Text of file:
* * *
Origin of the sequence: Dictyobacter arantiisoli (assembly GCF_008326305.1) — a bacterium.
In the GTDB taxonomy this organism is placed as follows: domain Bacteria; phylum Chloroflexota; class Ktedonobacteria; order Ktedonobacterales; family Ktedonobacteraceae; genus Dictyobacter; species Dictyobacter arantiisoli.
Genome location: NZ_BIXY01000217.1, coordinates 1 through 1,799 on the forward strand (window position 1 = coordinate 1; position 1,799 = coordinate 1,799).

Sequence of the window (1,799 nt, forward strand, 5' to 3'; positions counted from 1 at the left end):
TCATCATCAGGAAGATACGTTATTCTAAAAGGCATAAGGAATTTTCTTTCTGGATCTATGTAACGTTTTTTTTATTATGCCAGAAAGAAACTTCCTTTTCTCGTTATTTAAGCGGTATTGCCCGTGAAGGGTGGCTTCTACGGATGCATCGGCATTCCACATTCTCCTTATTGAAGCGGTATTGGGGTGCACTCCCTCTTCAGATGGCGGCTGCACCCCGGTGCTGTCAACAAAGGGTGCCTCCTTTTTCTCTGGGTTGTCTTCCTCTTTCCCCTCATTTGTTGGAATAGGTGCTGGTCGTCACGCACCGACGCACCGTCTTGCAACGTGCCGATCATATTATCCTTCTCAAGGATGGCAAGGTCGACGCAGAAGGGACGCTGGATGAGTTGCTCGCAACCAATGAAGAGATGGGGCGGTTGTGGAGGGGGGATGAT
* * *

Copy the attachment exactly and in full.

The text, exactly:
Origin of the sequence: Dictyobacter arantiisoli (assembly GCF_008326305.1) — a bacterium.
In the GTDB taxonomy this organism is placed as follows: domain Bacteria; phylum Chloroflexota; class Ktedonobacteria; order Ktedonobacterales; family Ktedonobacteraceae; genus Dictyobacter; species Dictyobacter arantiisoli.
Genome location: NZ_BIXY01000217.1, coordinates 1 through 1,799 on the forward strand (window position 1 = coordinate 1; position 1,799 = coordinate 1,799).

Sequence of the window (1,799 nt, forward strand, 5' to 3'; positions counted from 1 at the left end):
TCATCATCAGGAAGATACGTTATTCTAAAAGGCATAAGGAATTTTCTTTCTGGATCTATGTAACGTTTTTTTTATTATGCCAGAAAGAAACTTCCTTTTCTCGTTATTTAAGCGGTATTGCCCGTGAAGGGTGGCTTCTACGGATGCATCGGCATTCCACATTCTCCTTATTGAAGCGGTATTGGGGTGCACTCCCTCTTCAGATGGCGGCTGCACCCCGGTGCTGTCAACAAAGGGTGCCTCCTTTTTCTCTGGGTTGTCTTCCTCTTTCCCCTCATTTGTTGGAATAGGTGCTGGTCGTCACGCACCGACGCACCGTCTTGCAACGTGCCGATCATATTATCCTTCTCAAGGATGGCAAGGTCGACGCAGAAGGGACGCTGGATGAGTTGCTCGCAACCAATGAAGAGATGGGGCGGTTGTGGAGGGGGGATGAT